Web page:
More of the same for the Montreal Canadiens and something a little different for the San Jose Sharks.
The Jaroslav Halak show continued, as Halak stopped 38 of 39 Penguins shots to even the series. This brings out one of my favourite stats from this season, and one that's been updated several times throughout these playoffs, and that is that Halak has a 14-0-1 record in games this season in which he has at least 35 saves.
That doesn't mean it's any kind of strategic play by Montreal to give up so many shots, but it's evidence that Halak can rise to the occasion when facing a heavy workload.
Good news for Montreal that, of the 39 shots, only one came from Sidney Crosby.
Mike Cammalleri's superb playoffs continued, as he buried goals seven and eight of the postseason. His first was a spectacular bit of hand-eye coordination, taking a puck that had bounced off his skate and batting it out of midair, about chest height, before Penguins goaltender Marc-Andre Fleury could do anything about it.
Coming off a road win, there's not much to complain about for Montreal, but the lineup selection was odd, as Mathieu Darche, Ben Maxwell and Andrei Kostitsyn all played fewer than two minutes in the entire game after a defensive letdown on the Penguins goal.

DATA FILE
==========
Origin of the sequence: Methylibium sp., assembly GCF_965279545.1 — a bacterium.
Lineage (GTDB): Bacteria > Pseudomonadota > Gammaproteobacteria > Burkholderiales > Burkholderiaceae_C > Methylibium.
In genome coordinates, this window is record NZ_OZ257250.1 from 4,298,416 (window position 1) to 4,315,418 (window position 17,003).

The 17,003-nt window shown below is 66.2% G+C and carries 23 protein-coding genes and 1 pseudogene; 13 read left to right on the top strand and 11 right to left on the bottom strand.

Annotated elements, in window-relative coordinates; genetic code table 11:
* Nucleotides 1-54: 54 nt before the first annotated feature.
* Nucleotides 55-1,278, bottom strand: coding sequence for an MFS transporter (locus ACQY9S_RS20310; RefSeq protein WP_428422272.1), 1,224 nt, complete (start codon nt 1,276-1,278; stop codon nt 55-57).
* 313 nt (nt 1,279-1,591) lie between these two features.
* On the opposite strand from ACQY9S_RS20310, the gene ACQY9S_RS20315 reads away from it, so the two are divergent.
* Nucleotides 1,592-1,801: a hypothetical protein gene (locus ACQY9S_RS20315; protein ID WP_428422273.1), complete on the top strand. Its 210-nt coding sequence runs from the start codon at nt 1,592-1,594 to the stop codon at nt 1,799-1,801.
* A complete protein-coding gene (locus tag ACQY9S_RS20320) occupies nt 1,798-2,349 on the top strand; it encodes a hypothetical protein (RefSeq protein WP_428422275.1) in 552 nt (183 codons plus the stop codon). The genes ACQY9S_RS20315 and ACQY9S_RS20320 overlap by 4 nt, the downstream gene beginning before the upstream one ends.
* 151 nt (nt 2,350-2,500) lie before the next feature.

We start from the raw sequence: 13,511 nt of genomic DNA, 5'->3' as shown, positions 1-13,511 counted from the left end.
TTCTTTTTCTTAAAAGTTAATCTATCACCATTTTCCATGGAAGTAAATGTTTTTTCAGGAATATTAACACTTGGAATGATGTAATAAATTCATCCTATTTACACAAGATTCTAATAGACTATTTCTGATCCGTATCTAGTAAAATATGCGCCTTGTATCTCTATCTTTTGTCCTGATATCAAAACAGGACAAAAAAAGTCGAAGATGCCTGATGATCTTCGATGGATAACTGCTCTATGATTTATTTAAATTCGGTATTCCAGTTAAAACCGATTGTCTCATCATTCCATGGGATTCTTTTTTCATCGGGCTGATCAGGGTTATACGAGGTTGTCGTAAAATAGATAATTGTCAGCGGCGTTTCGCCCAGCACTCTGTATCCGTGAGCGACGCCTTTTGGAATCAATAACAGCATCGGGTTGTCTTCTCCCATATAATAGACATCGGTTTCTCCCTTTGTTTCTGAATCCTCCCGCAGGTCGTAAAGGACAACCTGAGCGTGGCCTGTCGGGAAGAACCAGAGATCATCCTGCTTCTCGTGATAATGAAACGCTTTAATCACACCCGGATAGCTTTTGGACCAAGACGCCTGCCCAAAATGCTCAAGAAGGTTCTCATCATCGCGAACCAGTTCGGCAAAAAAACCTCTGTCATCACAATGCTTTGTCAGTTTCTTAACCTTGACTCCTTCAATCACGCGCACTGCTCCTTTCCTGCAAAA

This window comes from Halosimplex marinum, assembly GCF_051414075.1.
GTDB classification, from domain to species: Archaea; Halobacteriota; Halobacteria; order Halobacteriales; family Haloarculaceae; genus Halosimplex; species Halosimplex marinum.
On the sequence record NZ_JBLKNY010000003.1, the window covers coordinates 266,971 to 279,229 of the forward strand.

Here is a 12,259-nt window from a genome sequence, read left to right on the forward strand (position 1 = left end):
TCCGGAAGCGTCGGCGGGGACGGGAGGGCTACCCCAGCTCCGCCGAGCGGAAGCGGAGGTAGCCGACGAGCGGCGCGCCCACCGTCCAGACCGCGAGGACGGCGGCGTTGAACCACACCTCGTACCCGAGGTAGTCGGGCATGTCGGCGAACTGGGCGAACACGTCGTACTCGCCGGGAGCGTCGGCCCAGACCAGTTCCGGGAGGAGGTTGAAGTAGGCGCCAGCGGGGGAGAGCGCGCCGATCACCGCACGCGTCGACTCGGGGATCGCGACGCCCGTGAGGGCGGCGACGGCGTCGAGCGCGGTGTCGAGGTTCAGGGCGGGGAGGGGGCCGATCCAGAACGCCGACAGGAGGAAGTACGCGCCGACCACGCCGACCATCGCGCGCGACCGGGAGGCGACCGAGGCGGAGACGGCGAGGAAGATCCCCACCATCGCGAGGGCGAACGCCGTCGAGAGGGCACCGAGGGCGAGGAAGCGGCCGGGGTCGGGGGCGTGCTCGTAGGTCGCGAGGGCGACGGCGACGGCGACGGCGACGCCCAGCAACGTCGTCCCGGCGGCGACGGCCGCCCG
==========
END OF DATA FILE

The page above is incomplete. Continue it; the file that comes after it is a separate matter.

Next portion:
P.K. Subban's impact just keeps growing, as he played 23:17, his most thus far and, with an assist, he now has three points in four playoff games. Given the injuries that Montreal has on defence, Subban should stay in a top-four role.
CUP OF JOE
Is this a different Sharks team than in disappointing years past?
If there's anyone that exemplifies how different these Sharks might be, it has to be Joe Pavelski, who had two goals, three points and 11 shots in Game Two against Detroit.
Pavelski leads the playoffs with nine goals in eight games and his ability to ramp up his game has taken loads of pressure off Joe Thornton, who scored the winning goal and set up Pavelski's game-tying goal on a 5-on-3 power play in the third period.
Thornton's goal was his first of the playoffs and he's still a minus-4 in the postseason, but his first two games against Detroit have been better than his performances in Round One.
Penalties were obviously an issue in the game, as San Jose had ten turns on the power play, on some penalties which will be charitably classified as questionable. The Wings didn't give up more than six power plays in a game all season and last game up double-digit power plays in a game in October 2007.
Detroit's Henrik Zetterberg was a dominant player in the first round, but he's off to a slow start in this series, with no points and a minus-1 rating.
Some of this may fall on linemates Todd Bertuzzi and Valtteri Filppula but the Wings are used to counting on Zetterberg's line to win head-to-head matchups against some of the best lines in the league and it hasn't happened yet against San Jose.
Scott Cullen can be reached at Scott.Cullen@ctv.ca and followed at http://twitter.com/tsnscottcullen.